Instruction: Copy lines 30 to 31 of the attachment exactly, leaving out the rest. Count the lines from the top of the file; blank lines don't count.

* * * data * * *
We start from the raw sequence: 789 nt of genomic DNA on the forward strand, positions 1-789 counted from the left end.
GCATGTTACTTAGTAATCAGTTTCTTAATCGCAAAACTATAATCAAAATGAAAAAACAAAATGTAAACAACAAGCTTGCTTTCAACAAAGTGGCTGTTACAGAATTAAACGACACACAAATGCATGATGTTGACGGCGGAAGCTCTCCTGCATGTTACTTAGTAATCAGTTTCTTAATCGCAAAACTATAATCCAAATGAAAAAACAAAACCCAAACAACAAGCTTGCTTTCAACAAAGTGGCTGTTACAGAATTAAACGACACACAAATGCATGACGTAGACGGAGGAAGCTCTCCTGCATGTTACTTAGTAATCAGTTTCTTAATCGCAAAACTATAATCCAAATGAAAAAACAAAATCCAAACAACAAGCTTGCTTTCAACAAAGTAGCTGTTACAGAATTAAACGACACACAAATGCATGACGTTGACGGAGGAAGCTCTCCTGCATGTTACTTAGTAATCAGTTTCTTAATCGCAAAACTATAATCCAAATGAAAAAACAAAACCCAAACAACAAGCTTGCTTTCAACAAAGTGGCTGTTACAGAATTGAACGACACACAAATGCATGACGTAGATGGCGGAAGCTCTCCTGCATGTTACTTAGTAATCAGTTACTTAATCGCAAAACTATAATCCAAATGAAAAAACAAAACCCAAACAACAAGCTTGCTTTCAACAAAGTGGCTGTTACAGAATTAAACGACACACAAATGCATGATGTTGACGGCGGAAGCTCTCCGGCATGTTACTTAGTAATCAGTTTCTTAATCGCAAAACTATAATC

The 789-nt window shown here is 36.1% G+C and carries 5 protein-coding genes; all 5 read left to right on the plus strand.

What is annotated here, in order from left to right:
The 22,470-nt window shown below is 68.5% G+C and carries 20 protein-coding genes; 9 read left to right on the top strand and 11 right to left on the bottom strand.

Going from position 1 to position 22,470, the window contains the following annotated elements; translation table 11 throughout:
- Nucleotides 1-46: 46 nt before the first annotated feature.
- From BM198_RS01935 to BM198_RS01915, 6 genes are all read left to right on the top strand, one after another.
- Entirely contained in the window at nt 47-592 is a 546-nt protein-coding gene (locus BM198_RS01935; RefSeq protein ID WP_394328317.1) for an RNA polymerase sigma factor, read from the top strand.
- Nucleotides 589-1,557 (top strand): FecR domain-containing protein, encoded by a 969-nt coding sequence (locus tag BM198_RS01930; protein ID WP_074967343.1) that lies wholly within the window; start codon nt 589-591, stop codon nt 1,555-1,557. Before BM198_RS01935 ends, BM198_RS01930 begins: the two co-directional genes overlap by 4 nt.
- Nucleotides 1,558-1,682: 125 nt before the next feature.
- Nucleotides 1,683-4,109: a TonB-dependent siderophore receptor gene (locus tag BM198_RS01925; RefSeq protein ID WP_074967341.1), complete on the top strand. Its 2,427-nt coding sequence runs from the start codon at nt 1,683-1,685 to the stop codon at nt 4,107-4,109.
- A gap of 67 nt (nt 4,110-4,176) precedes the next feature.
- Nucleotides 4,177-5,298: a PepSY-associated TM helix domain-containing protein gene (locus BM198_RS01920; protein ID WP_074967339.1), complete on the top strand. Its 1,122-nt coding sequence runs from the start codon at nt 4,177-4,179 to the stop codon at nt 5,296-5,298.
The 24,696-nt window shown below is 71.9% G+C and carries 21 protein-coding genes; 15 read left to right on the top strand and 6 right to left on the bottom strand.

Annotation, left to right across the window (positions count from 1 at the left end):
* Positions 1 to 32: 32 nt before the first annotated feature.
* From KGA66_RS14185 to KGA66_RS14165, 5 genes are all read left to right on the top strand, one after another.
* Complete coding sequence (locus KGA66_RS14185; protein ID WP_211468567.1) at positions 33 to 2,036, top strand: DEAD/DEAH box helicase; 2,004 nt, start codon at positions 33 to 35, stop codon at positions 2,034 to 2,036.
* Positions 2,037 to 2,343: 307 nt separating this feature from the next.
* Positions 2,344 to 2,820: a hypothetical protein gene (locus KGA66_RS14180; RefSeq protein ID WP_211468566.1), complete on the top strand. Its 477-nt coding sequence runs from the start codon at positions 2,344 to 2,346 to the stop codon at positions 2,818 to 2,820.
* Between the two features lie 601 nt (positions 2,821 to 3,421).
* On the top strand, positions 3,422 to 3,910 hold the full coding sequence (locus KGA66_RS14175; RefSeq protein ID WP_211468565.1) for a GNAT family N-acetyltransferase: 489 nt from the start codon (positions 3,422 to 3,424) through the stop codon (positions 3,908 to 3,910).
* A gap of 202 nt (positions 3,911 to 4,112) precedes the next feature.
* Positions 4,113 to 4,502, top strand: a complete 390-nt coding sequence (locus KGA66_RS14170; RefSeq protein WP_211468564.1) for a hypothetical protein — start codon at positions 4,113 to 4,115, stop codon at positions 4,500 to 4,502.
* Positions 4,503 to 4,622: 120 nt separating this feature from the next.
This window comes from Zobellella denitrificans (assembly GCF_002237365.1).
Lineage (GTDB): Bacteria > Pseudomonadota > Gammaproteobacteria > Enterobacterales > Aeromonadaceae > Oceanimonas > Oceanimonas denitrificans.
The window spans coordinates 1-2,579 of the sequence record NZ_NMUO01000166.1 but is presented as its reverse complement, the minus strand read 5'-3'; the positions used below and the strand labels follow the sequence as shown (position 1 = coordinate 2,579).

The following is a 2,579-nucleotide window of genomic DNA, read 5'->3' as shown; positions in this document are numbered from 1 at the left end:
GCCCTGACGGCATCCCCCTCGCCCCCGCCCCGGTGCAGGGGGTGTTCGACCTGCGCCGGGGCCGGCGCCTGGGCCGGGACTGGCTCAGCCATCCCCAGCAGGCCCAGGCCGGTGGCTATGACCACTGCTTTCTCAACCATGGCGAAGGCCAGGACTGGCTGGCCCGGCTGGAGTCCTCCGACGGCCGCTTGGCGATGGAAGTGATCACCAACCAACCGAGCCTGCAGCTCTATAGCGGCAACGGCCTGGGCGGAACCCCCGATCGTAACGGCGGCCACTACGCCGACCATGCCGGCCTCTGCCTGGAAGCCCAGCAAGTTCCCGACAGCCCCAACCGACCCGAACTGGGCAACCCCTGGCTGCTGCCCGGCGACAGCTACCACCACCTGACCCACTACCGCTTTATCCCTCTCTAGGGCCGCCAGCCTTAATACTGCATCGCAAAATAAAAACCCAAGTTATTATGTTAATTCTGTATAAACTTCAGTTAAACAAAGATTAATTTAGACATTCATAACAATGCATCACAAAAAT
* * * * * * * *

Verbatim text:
The following is a 2,579-nucleotide window of genomic DNA, read 5'->3' as shown; positions in this document are numbered from 1 at the left end:
GCCCTGACGGCATCCCCCTCGCCCCCGCCCCGGTGCAGGGGGTGTTCGACCTGCGCCGGGGCCGGCGCCTGGGCCGGGACTGGCTCAGCCATCCCCAGCAGGCCCAGGCCGGTGGCTATGACCACTGCTTTCTCAACCATGGCGAAGGCCAGGACTGGCTGGCCCGGCTGGAGTCCTCCGACGGCCGCTTGGCGATGGAAGTGATCACCAACCAACCGAGCCTGCAGCTCTATAGCGGCAACGGCCTGGGCGGAACCCCCGATCGTAACGGCGGCCACTACGCCGACCATGCCGGCCTCTGCCTGGAAGCCCAGCAAGTTCCCGACAGCCCCAACCGACCCGAACTGGGCAACCCCTGGCTGCTGCCCGGCGACAGCTACCACCACCTGACCCACTACCGCTTTATCCCTCTCTAGGGCCGCCAGCCTTAATACTGCATCGCAAAATAAAAACCCAAGTTATTATGTTAATTCTGTATAAACTTCAGTTAAACAAAGATTAATTTAGACATTCATAACAATGCATCACAAAAAT